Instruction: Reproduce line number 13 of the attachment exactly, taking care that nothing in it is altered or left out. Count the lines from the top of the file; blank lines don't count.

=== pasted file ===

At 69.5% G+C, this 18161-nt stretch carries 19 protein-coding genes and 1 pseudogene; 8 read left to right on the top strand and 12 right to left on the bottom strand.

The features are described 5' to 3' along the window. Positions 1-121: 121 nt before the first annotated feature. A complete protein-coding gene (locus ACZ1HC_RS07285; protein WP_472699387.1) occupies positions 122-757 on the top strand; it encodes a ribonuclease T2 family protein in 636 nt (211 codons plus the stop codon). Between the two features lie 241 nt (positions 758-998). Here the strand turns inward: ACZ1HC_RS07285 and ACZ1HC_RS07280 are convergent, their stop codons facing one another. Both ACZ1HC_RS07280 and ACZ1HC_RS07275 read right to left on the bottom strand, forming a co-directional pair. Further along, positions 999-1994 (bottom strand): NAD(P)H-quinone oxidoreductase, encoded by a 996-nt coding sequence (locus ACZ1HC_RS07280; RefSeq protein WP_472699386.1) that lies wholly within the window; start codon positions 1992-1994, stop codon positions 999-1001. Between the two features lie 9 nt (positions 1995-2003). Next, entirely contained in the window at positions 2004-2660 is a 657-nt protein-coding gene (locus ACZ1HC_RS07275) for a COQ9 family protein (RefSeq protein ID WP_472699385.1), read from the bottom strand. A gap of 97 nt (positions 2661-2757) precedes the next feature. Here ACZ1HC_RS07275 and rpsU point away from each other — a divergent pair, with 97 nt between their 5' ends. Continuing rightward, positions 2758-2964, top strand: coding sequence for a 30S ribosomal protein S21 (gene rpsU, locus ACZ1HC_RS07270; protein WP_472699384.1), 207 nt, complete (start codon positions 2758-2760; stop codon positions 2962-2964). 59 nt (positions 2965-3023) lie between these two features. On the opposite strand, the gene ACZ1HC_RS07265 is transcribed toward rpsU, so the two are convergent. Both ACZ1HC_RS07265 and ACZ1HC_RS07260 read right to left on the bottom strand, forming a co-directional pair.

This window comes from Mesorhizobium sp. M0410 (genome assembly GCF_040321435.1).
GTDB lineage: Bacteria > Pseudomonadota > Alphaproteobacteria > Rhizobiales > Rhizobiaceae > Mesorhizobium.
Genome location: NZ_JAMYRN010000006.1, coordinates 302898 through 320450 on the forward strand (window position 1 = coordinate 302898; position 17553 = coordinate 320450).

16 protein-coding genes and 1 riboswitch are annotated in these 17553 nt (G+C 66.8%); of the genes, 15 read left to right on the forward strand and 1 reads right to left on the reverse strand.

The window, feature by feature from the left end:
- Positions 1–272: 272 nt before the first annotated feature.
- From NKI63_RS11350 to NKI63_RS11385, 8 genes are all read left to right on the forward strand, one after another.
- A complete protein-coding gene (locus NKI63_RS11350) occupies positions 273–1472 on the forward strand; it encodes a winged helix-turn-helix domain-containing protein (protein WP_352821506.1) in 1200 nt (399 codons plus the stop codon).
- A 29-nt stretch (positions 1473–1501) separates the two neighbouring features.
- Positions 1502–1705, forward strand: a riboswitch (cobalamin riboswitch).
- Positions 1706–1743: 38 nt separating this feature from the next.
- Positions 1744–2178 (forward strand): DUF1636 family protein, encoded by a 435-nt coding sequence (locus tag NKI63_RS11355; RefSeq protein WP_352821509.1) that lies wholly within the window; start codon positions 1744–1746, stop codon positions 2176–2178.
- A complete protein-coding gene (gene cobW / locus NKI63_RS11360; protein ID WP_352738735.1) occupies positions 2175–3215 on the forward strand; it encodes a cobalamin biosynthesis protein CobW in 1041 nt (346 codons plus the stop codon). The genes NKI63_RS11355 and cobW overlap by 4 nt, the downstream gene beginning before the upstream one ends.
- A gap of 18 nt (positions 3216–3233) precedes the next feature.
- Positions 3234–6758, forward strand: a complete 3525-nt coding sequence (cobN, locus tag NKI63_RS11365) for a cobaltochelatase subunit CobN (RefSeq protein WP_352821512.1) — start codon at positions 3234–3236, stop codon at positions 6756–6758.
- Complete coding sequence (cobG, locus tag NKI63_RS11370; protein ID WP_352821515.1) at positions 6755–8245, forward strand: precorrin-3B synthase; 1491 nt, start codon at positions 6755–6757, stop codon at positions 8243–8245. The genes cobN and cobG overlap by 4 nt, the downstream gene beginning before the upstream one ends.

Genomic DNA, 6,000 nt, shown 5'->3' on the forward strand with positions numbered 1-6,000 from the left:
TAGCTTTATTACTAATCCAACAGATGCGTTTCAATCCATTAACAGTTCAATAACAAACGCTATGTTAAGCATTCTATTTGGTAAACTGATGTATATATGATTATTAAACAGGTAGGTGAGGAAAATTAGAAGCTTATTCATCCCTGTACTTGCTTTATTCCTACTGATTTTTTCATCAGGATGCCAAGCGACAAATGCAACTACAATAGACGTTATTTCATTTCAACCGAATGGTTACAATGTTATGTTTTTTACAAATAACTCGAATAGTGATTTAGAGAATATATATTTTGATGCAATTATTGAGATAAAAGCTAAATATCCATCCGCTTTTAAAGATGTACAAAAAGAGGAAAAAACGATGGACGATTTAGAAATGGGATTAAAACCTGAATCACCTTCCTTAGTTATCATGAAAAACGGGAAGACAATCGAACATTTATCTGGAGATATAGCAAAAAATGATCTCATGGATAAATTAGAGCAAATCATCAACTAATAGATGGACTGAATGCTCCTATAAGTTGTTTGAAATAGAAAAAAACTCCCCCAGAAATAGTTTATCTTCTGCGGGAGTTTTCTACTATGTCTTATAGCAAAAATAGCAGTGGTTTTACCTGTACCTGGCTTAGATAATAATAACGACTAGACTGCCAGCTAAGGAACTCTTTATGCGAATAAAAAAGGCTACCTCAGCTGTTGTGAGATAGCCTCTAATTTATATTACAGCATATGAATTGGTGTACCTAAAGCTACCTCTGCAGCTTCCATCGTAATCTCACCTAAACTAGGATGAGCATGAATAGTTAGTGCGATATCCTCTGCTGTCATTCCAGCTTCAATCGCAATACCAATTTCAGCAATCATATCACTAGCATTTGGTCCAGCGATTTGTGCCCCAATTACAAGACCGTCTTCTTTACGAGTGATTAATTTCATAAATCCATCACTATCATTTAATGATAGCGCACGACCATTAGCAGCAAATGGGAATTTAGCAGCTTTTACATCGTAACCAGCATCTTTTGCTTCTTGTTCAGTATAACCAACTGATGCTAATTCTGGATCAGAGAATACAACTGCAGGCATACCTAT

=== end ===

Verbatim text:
- Positions 1706–1743: 38 nt separating this feature from the next.